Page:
Tuesday, June 25, 2019

Thoughts on my Australian Trip.

No photo description available.

I just wanted to round up my trip to Brisbane and the Gold Coast.

First of all, no one can speak with much authority having gone on a 7 day holiday in a foreign land. It is amazing that my first visit to Australia would be at the ripe old age of 44.

I also have plenty of friends who can correct me if my opinion is wrong about Australia. I do have the benefit of mugging a few books while on the flight home, at least one on real estate, one self-help book, and one on humour to get more context on the country.

Here are my thoughts :

a) Australia is a more equal society than Singapore

My tour guide kept saying that unlike Singapore, Australia is much more balanced country. While I largely agree with her, I was still disappointed that a country that has not seen a recession in over 20-something years and with a fairly decent welfare scheme would have more homeless folks on the streets than we do. Nevertheless, the streets are safe, and the homeless kept largely to themselves.

A better conclusion would be that Singapore is highly unbalanced country.

It is only after 7 days in Australia when I realised how much we are exploiting our own hawkers. Australia does not have a hawker culture so we have no choice but to eat at restaurants. I paid $4 AUD for a donut and a ham sandwich can cost about $7 AUD. There is also no Toast-box so every Long Black will set me back a whopping $4. ( It's winter so I have to get at least three cups a day )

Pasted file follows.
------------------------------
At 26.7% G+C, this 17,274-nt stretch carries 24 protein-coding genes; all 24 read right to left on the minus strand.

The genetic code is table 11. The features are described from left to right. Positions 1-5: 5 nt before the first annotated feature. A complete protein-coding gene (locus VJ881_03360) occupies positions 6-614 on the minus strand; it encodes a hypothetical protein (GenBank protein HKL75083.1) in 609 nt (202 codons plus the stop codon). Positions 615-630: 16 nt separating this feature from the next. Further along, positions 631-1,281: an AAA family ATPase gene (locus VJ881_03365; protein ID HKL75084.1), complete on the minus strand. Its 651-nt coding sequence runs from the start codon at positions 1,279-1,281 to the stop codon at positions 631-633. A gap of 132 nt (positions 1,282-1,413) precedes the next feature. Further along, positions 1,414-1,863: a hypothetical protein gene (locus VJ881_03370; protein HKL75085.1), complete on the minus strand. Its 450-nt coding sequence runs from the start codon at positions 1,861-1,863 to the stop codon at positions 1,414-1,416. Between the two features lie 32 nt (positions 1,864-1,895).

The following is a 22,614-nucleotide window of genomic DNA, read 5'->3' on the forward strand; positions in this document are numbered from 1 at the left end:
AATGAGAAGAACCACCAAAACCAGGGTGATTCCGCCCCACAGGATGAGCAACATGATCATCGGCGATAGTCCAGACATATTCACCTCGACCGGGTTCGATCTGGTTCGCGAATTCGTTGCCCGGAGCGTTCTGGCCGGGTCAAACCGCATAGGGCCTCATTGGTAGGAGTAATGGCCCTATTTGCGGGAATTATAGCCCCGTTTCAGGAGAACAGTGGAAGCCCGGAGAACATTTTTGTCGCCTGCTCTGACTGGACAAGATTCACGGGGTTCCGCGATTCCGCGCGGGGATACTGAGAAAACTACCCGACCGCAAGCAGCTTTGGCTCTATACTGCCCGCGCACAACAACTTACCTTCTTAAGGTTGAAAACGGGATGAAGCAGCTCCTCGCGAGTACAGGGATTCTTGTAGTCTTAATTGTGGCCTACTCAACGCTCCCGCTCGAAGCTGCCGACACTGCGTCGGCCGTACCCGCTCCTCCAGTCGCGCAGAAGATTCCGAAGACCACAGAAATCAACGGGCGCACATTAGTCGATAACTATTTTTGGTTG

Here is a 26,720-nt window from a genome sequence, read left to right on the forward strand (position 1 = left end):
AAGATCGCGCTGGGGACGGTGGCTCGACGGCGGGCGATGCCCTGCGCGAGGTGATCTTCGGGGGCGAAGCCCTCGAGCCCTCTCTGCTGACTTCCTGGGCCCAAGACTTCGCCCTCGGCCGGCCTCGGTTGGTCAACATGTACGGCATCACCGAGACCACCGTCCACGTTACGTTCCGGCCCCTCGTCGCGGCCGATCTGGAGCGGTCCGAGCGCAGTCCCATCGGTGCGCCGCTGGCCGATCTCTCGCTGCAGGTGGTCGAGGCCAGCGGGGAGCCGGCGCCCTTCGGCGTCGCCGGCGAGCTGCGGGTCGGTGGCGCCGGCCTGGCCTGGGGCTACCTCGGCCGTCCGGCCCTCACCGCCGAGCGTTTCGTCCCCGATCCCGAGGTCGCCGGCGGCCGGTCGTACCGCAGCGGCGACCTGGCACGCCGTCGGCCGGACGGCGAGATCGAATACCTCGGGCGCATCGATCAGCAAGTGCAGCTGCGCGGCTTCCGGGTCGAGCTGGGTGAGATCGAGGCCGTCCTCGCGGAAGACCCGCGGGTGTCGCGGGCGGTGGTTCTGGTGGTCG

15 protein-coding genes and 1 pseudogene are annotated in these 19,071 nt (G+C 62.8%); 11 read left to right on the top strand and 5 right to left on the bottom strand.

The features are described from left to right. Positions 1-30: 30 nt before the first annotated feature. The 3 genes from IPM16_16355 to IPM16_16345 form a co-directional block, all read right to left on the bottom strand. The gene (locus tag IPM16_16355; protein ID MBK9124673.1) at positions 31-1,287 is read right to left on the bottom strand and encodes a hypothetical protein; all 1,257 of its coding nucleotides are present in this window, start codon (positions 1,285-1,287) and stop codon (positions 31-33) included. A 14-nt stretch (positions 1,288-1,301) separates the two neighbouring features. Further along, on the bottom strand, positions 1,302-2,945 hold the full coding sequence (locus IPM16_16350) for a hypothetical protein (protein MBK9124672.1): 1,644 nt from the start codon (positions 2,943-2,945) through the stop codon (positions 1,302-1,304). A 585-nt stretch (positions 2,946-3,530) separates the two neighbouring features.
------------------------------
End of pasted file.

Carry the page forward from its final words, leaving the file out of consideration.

Equal societies that respect blue collar labour will have a cost structure much like Australia and less like Singapore.

b) Healthcare seems very affordable in Australia

I did something really stupid during my trip.

I forgot to bring my diabetic drug Janumet with my to Australia but have a Singapore doctor's prescription with me, so I went to the pharmacy to buy some drugs since I will be eating lots of Tim Tams while I am here. A bottle of Janumet cost about $50 AUD. Too bad I can only get 3 days of medication without a doctor's prescription. Otherwise, even with doctor's advice, the drugs would be worth getting.

c) Australians seems to struggle with retirement as well.

I better don't pretend to be an expert but Singaporeans thinking of emigrating into Australia should read up on Superannuation and Self Managed Super Funds o SMSF ( which is roughly equivalent of our CPF system) and figure out how to play this system well.

Even reading a book off-the-shelf will reveal some weaknesses in their system. Which brings us to my next point...

d) Beware of real estate schemes involving Australian Property

I picked up this book called Property Investing Made Simple by Andrew Crossley and it seemed like a realistic writeup on real estate investing in Australia. It seems that Australia has its fair share of real-estate seminars as well and folks who peddle real estate aggressively are pejoratively called spruikers.

This impacts Singaporeans because ASICS ( Australia's MAS ) does not recognise property as an investment security which allows this industry of dubious real estate trainers to flourish. Australian developers are aware that Asians like to buy up property so they sell these units very aggressively to Singaporeans. The backend commissions paid by developers to these commissioned salespeople can be as high as 6%. The stuff Australians would not touch themselves include : vacant land, resorts, timeshare, fractional ownership.